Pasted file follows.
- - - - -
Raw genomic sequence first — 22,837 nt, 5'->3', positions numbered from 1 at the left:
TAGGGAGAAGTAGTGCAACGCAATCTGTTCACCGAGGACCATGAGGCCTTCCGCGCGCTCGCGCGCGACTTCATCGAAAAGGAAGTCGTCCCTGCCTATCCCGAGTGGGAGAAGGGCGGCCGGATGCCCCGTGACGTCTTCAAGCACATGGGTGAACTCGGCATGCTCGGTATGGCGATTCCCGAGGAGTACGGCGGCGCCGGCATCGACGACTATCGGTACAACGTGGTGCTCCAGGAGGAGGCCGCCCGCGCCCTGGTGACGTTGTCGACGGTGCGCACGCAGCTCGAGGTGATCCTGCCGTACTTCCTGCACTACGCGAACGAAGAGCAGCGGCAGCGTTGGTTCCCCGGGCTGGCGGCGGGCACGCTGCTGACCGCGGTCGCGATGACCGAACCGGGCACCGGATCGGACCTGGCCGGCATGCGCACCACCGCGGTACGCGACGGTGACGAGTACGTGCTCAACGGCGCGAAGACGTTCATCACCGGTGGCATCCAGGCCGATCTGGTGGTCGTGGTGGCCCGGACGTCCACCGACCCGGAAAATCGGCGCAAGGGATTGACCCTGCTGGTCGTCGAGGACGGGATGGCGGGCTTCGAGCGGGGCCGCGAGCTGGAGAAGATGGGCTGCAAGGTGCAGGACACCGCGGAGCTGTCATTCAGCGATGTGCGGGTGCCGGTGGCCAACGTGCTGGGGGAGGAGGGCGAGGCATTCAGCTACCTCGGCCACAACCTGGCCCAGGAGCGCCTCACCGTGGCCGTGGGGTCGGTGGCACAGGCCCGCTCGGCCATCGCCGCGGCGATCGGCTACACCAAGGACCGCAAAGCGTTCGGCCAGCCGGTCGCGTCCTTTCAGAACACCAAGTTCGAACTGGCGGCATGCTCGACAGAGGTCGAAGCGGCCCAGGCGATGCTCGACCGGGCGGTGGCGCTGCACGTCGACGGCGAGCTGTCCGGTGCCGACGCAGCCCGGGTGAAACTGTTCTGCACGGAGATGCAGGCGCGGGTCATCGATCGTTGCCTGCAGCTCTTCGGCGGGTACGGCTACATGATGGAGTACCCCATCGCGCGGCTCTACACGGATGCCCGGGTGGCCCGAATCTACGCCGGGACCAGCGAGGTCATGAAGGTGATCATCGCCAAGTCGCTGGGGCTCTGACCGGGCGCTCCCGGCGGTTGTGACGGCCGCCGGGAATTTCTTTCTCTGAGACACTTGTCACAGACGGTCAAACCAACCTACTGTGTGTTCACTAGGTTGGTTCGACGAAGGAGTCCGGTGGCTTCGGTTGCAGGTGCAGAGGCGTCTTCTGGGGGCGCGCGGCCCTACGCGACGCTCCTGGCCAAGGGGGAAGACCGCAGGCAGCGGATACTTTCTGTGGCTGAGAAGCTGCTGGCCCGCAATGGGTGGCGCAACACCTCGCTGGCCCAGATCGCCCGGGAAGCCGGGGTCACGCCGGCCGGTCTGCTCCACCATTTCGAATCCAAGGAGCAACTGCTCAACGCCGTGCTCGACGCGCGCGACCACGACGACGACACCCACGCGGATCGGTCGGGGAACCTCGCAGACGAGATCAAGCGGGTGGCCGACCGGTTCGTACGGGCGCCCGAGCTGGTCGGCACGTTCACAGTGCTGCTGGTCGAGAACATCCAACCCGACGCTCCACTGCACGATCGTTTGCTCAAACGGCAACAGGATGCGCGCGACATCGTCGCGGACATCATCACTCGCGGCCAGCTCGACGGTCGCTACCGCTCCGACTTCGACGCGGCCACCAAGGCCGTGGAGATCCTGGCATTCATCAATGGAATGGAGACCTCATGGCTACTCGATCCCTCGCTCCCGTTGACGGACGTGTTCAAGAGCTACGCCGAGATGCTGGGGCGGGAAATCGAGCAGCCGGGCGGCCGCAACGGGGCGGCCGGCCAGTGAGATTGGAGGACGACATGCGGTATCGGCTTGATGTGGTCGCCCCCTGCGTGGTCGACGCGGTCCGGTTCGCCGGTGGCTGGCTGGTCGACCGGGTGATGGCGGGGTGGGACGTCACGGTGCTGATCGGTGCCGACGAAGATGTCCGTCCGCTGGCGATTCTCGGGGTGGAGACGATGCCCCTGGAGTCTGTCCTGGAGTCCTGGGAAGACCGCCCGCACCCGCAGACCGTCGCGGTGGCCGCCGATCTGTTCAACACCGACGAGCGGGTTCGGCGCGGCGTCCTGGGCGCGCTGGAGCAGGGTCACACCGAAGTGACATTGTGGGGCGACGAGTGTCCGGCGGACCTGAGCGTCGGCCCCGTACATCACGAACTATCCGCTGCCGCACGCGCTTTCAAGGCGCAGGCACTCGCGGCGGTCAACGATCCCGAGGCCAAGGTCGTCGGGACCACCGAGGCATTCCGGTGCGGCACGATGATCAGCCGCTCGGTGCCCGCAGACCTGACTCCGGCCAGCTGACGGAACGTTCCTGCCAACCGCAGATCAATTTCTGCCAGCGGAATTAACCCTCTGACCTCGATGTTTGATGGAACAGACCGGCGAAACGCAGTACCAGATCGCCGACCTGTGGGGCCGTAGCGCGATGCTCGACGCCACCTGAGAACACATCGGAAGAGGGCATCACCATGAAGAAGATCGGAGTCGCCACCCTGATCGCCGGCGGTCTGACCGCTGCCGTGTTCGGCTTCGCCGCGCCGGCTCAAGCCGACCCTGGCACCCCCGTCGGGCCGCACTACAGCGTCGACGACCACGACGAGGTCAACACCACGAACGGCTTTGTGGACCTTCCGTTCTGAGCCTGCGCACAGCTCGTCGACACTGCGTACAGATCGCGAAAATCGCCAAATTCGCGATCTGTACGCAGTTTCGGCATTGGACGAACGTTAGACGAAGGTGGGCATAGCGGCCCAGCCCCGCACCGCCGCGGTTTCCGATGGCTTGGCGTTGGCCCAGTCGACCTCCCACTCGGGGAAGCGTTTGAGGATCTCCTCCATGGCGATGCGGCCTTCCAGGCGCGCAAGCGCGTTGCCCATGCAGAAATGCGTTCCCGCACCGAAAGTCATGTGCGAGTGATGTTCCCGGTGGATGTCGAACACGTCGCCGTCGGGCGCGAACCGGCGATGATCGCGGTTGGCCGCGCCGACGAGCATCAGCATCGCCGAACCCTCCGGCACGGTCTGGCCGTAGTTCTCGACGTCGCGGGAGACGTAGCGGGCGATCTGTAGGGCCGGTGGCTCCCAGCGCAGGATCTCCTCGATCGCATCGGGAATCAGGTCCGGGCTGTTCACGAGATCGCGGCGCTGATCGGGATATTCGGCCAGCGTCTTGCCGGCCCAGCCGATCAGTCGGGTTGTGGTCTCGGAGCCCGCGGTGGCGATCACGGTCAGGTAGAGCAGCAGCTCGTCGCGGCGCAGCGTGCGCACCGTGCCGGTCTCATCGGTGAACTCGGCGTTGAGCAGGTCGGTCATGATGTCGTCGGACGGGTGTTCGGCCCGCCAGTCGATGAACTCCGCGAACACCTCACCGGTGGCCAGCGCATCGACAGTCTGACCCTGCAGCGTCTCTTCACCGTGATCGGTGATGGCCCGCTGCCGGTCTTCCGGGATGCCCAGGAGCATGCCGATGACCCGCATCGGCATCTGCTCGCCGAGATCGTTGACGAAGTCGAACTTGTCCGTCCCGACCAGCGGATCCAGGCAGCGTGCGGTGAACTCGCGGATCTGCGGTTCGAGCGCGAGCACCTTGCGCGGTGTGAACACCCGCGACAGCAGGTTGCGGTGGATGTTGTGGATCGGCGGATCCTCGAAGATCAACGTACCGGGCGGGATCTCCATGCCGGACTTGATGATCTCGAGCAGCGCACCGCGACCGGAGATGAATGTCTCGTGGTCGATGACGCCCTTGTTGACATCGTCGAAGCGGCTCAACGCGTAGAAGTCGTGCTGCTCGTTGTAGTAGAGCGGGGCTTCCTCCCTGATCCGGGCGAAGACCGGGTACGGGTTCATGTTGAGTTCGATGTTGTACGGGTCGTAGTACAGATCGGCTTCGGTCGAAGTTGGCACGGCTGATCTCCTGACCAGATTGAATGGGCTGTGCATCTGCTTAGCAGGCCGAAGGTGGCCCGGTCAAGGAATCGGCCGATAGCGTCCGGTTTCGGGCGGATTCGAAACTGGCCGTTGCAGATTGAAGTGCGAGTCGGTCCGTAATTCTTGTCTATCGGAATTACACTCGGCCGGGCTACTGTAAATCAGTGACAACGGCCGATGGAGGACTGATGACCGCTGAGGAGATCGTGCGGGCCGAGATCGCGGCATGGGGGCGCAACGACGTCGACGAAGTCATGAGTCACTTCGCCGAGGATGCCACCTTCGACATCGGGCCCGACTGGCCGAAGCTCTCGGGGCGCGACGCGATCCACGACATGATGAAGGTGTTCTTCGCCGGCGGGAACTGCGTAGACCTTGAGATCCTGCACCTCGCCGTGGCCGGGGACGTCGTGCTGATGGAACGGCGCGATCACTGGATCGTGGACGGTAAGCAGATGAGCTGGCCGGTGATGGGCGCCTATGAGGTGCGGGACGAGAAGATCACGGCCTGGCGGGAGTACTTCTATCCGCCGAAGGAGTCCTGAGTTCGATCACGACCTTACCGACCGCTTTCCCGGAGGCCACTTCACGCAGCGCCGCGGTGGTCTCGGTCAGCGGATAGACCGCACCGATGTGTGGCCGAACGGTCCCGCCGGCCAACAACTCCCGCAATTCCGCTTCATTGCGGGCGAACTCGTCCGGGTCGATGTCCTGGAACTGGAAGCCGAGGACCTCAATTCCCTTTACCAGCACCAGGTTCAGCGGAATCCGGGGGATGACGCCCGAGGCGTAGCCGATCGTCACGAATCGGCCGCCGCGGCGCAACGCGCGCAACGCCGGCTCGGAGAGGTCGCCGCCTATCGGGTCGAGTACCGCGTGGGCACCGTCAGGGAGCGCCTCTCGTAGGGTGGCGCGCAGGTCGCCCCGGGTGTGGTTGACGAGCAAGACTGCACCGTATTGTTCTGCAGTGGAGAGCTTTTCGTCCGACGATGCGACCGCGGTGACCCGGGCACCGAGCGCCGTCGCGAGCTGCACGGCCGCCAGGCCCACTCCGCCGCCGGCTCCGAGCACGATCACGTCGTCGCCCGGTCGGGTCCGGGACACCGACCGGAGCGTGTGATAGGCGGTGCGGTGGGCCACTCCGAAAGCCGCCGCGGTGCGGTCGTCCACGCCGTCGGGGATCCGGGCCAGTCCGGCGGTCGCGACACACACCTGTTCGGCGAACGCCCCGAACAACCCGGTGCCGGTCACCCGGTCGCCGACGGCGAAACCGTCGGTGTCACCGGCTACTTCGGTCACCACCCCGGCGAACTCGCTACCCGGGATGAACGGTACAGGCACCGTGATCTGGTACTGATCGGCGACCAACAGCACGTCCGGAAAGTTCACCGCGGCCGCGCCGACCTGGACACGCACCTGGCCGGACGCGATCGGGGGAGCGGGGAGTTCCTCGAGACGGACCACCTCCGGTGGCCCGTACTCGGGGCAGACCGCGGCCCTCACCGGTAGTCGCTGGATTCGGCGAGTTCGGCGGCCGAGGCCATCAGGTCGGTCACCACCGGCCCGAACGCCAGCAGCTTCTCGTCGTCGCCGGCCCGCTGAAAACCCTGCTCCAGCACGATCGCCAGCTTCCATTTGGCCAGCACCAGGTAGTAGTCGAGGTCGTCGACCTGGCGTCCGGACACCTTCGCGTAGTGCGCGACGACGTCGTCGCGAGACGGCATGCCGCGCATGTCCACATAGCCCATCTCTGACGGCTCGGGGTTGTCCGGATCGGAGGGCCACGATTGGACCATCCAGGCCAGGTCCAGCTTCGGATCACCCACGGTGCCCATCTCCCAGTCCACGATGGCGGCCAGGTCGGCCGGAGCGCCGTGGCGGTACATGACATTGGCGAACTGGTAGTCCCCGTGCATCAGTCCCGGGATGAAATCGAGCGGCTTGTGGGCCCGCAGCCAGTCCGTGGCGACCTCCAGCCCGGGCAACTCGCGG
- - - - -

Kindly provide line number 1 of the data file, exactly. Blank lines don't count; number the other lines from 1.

Raw genomic sequence first — 22,837 nt, 5'->3', positions numbered from 1 at the left: